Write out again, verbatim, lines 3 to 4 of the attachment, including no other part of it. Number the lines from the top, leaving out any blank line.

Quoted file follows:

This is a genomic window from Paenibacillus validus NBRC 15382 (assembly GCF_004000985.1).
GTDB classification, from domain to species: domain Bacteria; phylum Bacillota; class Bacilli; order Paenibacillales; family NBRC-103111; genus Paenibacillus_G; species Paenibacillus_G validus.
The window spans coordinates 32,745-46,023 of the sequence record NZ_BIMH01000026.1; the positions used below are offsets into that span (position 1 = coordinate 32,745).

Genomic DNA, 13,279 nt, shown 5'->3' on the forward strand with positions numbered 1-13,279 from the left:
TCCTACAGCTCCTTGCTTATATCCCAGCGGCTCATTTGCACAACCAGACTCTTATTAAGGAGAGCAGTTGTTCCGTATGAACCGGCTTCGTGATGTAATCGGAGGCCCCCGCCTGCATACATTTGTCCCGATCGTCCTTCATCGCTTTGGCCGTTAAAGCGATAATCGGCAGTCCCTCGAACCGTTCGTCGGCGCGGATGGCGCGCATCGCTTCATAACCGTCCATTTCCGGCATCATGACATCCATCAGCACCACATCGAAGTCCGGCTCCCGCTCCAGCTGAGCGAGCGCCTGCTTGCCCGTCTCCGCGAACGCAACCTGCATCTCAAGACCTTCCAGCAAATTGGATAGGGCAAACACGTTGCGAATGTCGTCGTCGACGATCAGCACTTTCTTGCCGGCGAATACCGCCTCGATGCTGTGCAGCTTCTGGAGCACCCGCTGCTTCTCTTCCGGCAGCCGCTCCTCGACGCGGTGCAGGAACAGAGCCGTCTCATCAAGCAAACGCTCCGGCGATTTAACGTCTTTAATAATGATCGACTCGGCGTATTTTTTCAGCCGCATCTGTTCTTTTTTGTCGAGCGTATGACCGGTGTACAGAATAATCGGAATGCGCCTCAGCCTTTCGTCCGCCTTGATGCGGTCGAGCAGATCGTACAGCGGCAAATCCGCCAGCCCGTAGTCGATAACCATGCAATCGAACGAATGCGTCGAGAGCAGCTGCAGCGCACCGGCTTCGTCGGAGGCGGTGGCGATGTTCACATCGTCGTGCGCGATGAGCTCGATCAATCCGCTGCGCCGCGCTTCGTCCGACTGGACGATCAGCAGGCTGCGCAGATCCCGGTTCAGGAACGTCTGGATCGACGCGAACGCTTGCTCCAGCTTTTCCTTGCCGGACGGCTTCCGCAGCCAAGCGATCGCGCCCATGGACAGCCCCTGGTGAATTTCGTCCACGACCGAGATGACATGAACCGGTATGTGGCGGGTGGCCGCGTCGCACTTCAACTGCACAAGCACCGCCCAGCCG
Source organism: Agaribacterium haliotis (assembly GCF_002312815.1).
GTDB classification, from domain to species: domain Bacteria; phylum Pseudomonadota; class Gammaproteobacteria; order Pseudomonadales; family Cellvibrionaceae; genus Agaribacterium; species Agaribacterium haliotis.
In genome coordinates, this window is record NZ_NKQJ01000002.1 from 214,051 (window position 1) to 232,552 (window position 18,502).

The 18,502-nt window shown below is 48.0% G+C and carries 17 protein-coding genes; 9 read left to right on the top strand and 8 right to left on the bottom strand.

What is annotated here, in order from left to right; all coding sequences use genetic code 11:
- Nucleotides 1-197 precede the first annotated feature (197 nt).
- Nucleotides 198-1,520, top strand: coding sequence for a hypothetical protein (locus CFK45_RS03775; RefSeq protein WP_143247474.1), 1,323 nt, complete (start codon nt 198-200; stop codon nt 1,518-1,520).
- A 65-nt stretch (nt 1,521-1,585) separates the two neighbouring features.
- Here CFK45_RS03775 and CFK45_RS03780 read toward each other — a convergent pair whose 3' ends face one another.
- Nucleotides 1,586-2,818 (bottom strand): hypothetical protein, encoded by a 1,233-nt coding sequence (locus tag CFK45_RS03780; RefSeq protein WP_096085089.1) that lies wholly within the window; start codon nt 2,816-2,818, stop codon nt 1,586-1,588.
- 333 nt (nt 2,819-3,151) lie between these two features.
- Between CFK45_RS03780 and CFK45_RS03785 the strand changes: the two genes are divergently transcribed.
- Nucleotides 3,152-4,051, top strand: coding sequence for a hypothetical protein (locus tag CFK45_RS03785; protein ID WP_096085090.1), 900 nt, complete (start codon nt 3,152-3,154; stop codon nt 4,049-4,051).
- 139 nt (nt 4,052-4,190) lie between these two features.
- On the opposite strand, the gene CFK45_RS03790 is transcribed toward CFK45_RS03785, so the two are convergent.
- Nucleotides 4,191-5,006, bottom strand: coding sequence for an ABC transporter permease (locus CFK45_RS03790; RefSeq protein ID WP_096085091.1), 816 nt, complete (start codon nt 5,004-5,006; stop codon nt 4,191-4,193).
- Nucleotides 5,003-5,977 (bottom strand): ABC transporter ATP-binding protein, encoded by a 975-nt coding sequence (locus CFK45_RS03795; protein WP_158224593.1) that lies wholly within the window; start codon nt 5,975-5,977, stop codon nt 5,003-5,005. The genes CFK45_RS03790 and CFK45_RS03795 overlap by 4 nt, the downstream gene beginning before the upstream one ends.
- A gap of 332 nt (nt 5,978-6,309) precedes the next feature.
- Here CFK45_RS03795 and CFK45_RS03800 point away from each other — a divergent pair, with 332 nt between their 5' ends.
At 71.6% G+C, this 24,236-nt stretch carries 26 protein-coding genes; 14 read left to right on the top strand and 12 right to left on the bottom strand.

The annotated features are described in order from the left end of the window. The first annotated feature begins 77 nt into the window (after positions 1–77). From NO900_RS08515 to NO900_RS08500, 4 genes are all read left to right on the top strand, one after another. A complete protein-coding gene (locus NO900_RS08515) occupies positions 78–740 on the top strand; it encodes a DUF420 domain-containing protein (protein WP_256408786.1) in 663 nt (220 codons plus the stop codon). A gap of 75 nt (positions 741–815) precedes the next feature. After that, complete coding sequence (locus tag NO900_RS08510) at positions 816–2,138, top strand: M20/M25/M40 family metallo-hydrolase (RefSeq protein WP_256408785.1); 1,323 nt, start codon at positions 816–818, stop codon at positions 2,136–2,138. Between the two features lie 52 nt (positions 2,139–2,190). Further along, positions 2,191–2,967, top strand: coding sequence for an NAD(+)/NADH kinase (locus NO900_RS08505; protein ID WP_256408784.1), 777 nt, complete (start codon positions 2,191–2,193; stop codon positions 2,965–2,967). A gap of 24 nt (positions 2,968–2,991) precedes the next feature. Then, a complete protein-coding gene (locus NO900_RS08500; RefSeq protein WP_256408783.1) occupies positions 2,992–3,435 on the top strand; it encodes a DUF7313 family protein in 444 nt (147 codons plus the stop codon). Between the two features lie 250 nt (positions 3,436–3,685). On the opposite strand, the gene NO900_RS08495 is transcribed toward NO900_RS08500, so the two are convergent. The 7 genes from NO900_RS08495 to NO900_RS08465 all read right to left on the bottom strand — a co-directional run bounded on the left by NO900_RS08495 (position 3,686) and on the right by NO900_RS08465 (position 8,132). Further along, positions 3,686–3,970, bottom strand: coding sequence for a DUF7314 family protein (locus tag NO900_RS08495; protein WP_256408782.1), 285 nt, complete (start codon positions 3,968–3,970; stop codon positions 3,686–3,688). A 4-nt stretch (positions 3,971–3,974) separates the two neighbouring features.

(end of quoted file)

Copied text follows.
The window spans coordinates 32,745-46,023 of the sequence record NZ_BIMH01000026.1; the positions used below are offsets into that span (position 1 = coordinate 32,745).

Genomic DNA, 13,279 nt, shown 5'->3' on the forward strand with positions numbered 1-13,279 from the left: